Nevertheless, those who found themselves at the reigns of the new government saw their role as public officials in a fundamentally new way. Their position of authority did not result from fealty to a central power. Instead, political leaders owed their position to the support of peers in an election. And they would stand for election again in two short years. Their “success” would depend on continued support from their constituents. And the newly elected officials came to office with a range of perspectives, reflecting the diversity of views throughout the nation. Some had opposed the U.S. Constitution. Others supported it but had very different positions on how much power federal government should have.
Madison’s evolution as a politician reflects the new mindset taking place among leaders operating in a representative democracy. When advocating for adoption of the Constitution, he opposed a Bill of Rights as a distraction to the task at hand. However, when campaigning for his first term in Congress in an Anti-Federalist district in Virginia, he committed to support such a document. Once in office, he worked vigorously to deliver on his promise, drafting and shepherding the Bill of Rights through Congress. Did his evolving views reflect a deeper appreciation for the need to amend the Constitution or simply a desire to get re-elected in a district specifically drawn for an Anti-Federalist? What’s clear is that Madison, like any other successful politician, demonstrated through action an increased alignment with his constituents.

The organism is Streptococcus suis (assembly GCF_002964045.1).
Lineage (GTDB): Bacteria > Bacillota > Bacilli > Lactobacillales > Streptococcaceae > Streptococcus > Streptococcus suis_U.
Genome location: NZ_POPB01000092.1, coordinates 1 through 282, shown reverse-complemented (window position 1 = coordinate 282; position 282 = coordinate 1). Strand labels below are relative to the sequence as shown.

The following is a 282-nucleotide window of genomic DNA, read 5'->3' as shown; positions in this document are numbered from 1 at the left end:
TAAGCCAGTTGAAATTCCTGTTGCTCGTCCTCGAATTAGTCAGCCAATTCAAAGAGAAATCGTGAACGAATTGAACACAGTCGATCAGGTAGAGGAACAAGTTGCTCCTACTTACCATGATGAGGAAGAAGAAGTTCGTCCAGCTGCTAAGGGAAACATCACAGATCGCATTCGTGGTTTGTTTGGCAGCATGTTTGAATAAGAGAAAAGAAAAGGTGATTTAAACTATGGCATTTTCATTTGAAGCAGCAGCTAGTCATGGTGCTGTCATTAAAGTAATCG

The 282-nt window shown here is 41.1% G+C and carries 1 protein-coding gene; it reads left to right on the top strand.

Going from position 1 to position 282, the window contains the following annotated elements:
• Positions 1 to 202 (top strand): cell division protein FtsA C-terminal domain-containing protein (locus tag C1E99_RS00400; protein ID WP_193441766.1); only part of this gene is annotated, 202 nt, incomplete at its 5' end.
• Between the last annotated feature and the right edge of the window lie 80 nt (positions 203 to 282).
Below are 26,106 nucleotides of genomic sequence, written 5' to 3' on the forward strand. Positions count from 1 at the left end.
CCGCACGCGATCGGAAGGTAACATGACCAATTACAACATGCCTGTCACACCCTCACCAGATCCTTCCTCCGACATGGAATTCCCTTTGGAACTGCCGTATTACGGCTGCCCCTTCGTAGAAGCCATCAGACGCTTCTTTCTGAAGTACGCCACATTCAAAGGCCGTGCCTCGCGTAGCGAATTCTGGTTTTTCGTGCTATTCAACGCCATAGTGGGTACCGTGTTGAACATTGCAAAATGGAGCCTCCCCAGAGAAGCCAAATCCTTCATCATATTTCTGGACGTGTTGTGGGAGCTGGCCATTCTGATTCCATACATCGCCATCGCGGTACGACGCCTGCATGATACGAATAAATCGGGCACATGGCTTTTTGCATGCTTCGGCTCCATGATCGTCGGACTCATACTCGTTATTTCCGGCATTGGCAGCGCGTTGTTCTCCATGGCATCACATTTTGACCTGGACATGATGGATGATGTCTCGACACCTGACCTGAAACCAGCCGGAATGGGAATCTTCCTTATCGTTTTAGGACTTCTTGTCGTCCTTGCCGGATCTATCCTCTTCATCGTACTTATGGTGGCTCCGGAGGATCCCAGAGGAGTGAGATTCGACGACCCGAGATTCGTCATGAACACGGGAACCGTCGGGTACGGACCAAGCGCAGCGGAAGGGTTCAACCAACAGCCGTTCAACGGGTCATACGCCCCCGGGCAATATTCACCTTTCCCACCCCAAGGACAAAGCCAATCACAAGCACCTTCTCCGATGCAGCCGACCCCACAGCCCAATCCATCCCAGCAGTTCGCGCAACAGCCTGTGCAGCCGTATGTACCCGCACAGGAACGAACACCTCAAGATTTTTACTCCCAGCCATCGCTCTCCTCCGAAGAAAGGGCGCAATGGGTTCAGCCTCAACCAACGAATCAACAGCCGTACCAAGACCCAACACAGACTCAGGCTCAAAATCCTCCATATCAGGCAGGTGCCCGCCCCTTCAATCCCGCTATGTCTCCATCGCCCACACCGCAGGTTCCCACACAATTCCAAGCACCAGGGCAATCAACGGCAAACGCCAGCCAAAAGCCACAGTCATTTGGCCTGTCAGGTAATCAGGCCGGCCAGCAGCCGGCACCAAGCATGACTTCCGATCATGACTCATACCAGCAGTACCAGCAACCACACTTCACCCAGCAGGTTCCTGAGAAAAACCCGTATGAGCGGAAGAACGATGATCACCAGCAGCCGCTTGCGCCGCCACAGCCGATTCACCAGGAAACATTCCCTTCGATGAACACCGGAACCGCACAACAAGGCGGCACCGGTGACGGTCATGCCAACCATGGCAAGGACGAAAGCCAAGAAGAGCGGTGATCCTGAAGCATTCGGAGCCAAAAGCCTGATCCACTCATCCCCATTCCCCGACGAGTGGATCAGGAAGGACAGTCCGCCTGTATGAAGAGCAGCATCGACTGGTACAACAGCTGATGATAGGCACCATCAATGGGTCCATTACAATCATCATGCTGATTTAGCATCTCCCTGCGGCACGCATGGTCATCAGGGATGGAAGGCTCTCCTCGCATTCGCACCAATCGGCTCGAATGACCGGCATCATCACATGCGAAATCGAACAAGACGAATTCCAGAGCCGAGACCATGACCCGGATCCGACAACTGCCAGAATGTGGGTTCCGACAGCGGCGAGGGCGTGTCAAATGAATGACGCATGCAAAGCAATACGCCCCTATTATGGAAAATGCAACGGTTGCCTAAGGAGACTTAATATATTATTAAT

The other dominant figures in U.S. politics at this time would feel similar pressures in the new government. Washington was now president, John Adams, vice president, Hamilton, treasury secretary, and Jefferson, secretary of state. While they did not have to face the voters directly like Madison, their continued viability in public life would depend on support from peers in the electoral college or from state legislators who did face election. These key figures brought with them a vision for this nation. Living in northern, urban centers, Adams and Hamilton saw the future through a prism of emerging industries, shop keepers and a merchant class. Living in the South, Jefferson and Madison viewed the nation’s future grounded in small towns and agriculture. Despite their personal wealth, built largely through inheritance and the labor of enslaved people, Madison and Jefferson espoused policies that supported the interests of small farmers, planters and “common folk,” including expanded suffrage (for white men). Even if these leaders did not have to stand for reelection, they knew their ideas would not advance without public support.